The Covid-19 crisis closed local, state, and federal courtrooms, put trials on hold, and delayed justice. Now courts are evaluating how to resume operations in a world where social distancing and limited contact are the new norm. The reopening process is not just vital for our constitutional rights, but necessary to begin to address stark racial disparities that have become all the more apparent through the pandemic and recent reckoning on police violence and systemic inequities. Before courts return to “business as usual,” it’s important to remember that the system in place before the pandemic was in many ways inequitable, inefficient, and in serious need of a 21st century upgrade. Failure of technological imagination is no longer an excuse.

WIRED OPINION

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Lucy Lang (@LucyLangNYC) is the Director of the Institute for Innovation in Prosecution and a former Assistant District Attorney in Manhattan, where she investigated and prosecuted domestic violence and homicides. Lucy writes and speaks widely on prosecution and criminal legal reform, and teaches those issues in New York State prisons.

While the pandemic didn’t create unjust criminal justice conditions, it did better expose them. Unhygienic and crowded jail and prison conditions, for example, subjected communities of color—already disproportionately incarcerated—to disproportionately high rates of Covid. Now, justice system leaders have an opportunity to address this by embracing technology that will make investigations and prosecutions more efficient and accessible. Some have already started this process. During the pandemic, courts have conducted all manner of remote proceedings in which interested parties, including press and the public, are afforded legally protected and appropriate access. Legal processes like filing motions were increasingly done electronically, saving huge time and expense for lawyers’ fees. Detectives, prosecutors, and crime survivors appeared virtually before judges to obtain search warrants and protection orders, allowing more rapid response and significant savings. At least 16 states used Zoom to conduct bail, evidentiary, and other pre-trial hearings. Federal legislation authorized district court judges to allow video or teleconference in some criminal proceedings, including guilty pleas and sentencing. Both Florida and Texas have conducted civil and criminal trials on Zoom. Other states and municipalities are exploring less tech-driven but equally creative means to ensure that constitutional rights are protected: In rural Montana, juries will be selected from a gymnasium to enable large numbers of people to social distance.

We should take inspiration from these innovations. If we refuse to embrace novel solutions, the alternatives are bleak: continuing to suspend court proceedings until risks of infection are lower, or risk exposing crime survivors, people facing criminal charges, and criminal justice professionals to infection. Denying justice or risking lives are both unacceptable, and, as is so often the case in criminal justice, would likely disproportionately harm Black and Brown communities.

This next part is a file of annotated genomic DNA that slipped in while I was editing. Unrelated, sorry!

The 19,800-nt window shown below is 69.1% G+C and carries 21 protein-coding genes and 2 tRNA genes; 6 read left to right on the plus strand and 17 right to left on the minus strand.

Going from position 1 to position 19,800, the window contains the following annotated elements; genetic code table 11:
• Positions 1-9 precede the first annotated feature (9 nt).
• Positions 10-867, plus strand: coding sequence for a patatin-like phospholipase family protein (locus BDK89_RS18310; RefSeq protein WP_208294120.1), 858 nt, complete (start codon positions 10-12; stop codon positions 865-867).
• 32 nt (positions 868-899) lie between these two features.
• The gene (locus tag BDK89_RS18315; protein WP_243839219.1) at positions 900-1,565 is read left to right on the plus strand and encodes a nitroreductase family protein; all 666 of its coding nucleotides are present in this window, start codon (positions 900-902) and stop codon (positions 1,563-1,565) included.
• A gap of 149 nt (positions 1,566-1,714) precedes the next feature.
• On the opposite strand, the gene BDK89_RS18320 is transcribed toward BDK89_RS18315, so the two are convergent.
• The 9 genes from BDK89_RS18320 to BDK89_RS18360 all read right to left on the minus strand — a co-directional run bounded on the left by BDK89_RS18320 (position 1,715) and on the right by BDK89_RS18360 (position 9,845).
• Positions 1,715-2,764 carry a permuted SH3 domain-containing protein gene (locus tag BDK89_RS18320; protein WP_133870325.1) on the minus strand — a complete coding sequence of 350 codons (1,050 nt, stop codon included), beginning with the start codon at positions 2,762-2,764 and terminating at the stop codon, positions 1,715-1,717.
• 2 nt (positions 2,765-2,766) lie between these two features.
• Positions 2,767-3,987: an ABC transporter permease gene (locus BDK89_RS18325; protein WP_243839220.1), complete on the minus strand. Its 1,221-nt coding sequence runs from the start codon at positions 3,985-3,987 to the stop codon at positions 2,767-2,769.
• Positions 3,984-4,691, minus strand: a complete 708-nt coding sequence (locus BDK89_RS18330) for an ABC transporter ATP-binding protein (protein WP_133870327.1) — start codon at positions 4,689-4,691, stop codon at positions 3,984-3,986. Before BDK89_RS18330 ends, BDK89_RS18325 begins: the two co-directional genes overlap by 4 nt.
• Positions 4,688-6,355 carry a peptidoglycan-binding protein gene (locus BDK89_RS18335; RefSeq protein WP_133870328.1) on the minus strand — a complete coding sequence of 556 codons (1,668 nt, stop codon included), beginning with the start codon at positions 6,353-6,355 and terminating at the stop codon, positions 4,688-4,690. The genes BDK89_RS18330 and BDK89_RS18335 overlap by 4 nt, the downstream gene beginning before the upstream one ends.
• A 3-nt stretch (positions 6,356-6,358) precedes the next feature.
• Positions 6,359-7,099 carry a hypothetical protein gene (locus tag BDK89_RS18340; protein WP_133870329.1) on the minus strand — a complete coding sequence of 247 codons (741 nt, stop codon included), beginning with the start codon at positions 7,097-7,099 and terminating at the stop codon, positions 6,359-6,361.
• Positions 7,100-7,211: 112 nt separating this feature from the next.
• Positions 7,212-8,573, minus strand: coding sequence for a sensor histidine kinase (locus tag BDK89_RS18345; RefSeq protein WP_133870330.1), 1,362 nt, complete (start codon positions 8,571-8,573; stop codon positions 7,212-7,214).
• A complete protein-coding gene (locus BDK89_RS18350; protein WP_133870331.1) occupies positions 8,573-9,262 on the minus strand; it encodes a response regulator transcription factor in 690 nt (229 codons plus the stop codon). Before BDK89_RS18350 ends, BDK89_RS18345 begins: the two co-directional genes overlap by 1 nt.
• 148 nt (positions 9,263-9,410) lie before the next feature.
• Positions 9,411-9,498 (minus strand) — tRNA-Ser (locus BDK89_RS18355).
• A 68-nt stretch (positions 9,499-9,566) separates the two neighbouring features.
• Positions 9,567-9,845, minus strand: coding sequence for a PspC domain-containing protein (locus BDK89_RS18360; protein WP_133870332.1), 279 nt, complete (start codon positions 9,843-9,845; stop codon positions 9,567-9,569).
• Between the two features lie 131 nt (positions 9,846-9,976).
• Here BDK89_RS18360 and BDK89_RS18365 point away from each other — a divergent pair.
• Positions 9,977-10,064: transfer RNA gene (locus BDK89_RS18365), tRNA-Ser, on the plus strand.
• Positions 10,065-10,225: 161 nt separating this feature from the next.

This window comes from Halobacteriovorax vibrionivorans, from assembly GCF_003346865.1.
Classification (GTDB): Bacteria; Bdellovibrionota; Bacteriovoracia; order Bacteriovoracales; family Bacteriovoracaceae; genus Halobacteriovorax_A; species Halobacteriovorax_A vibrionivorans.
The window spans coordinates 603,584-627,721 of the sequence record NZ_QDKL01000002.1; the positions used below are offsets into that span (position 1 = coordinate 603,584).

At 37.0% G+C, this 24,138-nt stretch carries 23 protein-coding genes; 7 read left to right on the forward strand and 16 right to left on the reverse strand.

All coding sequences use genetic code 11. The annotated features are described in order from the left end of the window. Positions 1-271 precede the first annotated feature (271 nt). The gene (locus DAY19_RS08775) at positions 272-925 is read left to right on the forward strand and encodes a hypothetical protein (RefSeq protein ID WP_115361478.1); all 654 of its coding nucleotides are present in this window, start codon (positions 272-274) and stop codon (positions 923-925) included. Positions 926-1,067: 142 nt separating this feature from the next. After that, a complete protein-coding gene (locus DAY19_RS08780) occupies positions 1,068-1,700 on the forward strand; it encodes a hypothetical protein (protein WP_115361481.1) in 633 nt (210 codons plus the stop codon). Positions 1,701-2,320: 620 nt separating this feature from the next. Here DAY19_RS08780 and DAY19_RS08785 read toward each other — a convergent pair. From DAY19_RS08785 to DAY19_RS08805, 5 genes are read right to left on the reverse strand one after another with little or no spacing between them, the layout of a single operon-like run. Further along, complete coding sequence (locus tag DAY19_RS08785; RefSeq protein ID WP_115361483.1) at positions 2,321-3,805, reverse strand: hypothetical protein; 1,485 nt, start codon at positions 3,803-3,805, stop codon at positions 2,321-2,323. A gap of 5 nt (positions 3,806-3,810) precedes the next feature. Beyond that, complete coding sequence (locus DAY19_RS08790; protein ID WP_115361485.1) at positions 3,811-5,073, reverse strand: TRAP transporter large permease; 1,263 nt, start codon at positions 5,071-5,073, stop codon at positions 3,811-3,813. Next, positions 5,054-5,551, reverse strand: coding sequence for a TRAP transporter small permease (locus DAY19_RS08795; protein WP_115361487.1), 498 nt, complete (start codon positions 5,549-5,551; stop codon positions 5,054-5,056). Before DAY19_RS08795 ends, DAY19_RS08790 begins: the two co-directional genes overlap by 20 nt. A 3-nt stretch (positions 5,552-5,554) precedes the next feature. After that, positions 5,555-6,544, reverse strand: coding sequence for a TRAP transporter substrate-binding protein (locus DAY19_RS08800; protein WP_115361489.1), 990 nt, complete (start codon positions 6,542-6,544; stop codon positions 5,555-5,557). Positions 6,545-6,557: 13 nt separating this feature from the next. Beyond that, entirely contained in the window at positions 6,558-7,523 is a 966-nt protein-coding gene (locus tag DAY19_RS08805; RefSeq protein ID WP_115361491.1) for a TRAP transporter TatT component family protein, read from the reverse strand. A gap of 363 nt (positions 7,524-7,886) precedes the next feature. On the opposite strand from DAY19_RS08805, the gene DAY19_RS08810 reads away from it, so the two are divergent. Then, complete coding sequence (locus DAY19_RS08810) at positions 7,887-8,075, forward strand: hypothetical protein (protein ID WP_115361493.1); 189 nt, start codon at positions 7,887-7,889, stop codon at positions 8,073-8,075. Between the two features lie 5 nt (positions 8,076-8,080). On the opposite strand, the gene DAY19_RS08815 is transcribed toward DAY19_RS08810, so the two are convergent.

Courthouses are public places where matters of great public interest are addressed, and technology can help shine a light on what happens in their hallowed walls. If hearings are streamed, the public and the media, who are often limited access to high-profile proceedings because of courtroom capacity, would no longer face that limitation. Similarly, crime survivors, who often attend proceedings simply to observe, might prefer to log in at a particular time to watch, rather than take a day off of work, secure childcare, and travel to courthouses, especially to courthouses that have to maintain social distance while still using municipal bathrooms.

Trials pose a different set of challenges. The season finale of CBS’s All Rise dramatized this, depicting a bench trial–one in which the fact-finder is a judge, rather than a jury –in Covid-19 Los Angeles conducted entirely over Zoom, replete with the expected challenges of various members of the virtual “courtroom” neglecting to un-mute themselves before speaking. Reality is now imitating art as local jurisdictions are following suit. At stake are two competing Sixth Amendment Constitutional protections: the right to confront witnesses and the right to a speedy and public trial. The Supreme Court has held that the right to confront witnesses does not require the confrontation to be in person, and for some crime survivors and witnesses the ability to offer testimony remotely might encourage cooperation by allaying the fears and practical burdens of appearing physically to testify. For people charged with crimes, virtual options could mean the difference between languishing in jail and exercising the right to their day in court.

Jury trials pose another set of challenges, but perhaps also promise. For jurors, on whom the burden of serving is—rightly—significant, some measure of remote options might enable people to serve who are not otherwise able to easily secure childcare or time off work. This might allow juries to better embody the principle of a “jury of our peers,” and represent a more accurate and inclusive picture of the American public. When weighed against the indefinite suspension of the right to a speedy and public trial, courts would be well-advised to consider the virtual options, imperfect though they may be.




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